Tuesday, June 24 Evening Forecast

By Jamie Warriner | jwarriner@kolr10.com

Published 06/24 2014 05:31PM

Updated 06/24 2014 06:18PM

After a day of rain yesterday, we saw a day of sun today.  This is beautiful weather for June.  Highs today were in the low to mid 80s, and the humidity was not an issue with dewpoints in the upper 50s and low 60s.  This will make for a comfortable night across the area as temperatures drop into the low to mid 60s.

The pattern remains an active one despite today's break from the rain.  A trough remains across the mid section of the country, and this will keep a steady stream of weak disturbances moving across the region.  An old frontal boundary will be another ingredient helping to keep rain chances in the area the next few days.  Initially the air mass will be fairly dry and stable, and this will make it tough for rain to move into the area tonight into Wednesday morning.  Moisture levels will be on the increase Wednesday, and with upper level energy moving through, at least a few widely scattered showers and thunderstorms will be possible.

Scattered showers and thunderstorms will remain in the forecast Thursday and Friday.  It looks like a final piece of upper level energy will move through on Saturday producing at least widely scattered showers and thunderstorms.  The pattern that follows will be a drier one and hotter one.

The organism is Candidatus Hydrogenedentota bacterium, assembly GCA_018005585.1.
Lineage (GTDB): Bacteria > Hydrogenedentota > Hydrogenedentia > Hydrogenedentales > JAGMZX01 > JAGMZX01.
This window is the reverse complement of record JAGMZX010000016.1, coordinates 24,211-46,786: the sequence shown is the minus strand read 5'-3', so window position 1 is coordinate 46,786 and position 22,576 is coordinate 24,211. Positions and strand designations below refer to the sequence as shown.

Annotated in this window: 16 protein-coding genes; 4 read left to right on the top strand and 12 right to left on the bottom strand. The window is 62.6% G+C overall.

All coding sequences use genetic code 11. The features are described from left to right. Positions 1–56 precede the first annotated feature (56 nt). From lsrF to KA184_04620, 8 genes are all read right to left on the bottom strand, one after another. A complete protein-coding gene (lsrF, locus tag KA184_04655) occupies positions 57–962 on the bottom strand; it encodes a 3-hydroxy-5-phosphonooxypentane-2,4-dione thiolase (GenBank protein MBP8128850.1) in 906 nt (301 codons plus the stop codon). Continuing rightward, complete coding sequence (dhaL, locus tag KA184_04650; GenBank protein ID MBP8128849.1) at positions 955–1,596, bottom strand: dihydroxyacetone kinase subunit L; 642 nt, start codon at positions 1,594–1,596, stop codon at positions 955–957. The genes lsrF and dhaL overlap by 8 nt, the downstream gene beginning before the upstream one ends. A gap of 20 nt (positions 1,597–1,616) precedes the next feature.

The jet stream pattern Sunday and Monday will feature a trough redeveloping in the Western U.S.  This will allow a little more ridging to take hold across the Ozarks.  The storm track will also be shifting further north.  Both days appear mostly dry with afternoon highs returning to the upper 80s to around 90°.

A front may try to drop into the area on Tuesday as a trough passes by to the north.  Current model trends are leaning against this idea, and if that holds that will mean another mainly dry and hot day across the area.

The long range pattern after the 4th could be a hotter and drier one.  A couple of the long range models are hinting at this as they generate more of a ridge across the middle of the country.  This would shift the storm track well north of the area, and lead to hotter temperatures.  The third model maintains more of a trough across the Eastern U.S.  This pattern would be similar to what we've seen with rain possible at times and temperatures close to normal.  Time will tell.

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